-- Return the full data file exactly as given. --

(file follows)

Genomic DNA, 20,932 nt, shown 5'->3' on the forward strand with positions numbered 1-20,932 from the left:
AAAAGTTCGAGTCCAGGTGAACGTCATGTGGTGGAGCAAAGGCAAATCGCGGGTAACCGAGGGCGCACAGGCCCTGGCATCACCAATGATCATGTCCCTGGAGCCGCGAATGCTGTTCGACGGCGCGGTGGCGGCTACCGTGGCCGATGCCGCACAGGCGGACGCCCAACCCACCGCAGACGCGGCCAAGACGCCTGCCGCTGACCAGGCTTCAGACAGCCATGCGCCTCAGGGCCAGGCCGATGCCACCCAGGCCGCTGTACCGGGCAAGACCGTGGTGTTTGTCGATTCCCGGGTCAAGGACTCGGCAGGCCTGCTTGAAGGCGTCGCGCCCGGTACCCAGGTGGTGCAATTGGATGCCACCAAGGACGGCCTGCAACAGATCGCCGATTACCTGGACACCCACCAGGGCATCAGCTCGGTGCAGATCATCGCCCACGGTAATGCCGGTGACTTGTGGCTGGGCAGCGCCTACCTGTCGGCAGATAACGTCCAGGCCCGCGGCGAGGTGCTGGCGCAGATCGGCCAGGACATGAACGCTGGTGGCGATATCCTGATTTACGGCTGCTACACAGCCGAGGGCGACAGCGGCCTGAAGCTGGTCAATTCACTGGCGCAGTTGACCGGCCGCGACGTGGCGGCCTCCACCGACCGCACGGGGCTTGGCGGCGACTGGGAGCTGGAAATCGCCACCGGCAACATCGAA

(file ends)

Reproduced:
Genomic DNA, 20,932 nt, shown 5'->3' on the forward strand with positions numbered 1-20,932 from the left:
AAAAGTTCGAGTCCAGGTGAACGTCATGTGGTGGAGCAAAGGCAAATCGCGGGTAACCGAGGGCGCACAGGCCCTGGCATCACCAATGATCATGTCCCTGGAGCCGCGAATGCTGTTCGACGGCGCGGTGGCGGCTACCGTGGCCGATGCCGCACAGGCGGACGCCCAACCCACCGCAGACGCGGCCAAGACGCCTGCCGCTGACCAGGCTTCAGACAGCCATGCGCCTCAGGGCCAGGCCGATGCCACCCAGGCCGCTGTACCGGGCAAGACCGTGGTGTTTGTCGATTCCCGGGTCAAGGACTCGGCAGGCCTGCTTGAAGGCGTCGCGCCCGGTACCCAGGTGGTGCAATTGGATGCCACCAAGGACGGCCTGCAACAGATCGCCGATTACCTGGACACCCACCAGGGCATCAGCTCGGTGCAGATCATCGCCCACGGTAATGCCGGTGACTTGTGGCTGGGCAGCGCCTACCTGTCGGCAGATAACGTCCAGGCCCGCGGCGAGGTGCTGGCGCAGATCGGCCAGGACATGAACGCTGGTGGCGATATCCTGATTTACGGCTGCTACACAGCCGAGGGCGACAGCGGCCTGAAGCTGGTCAATTCACTGGCGCAGTTGACCGGCCGCGACGTGGCGGCCTCCACCGACCGCACGGGGCTTGGCGGCGACTGGGAGCTGGAAATCGCCACCGGCAACATCGAA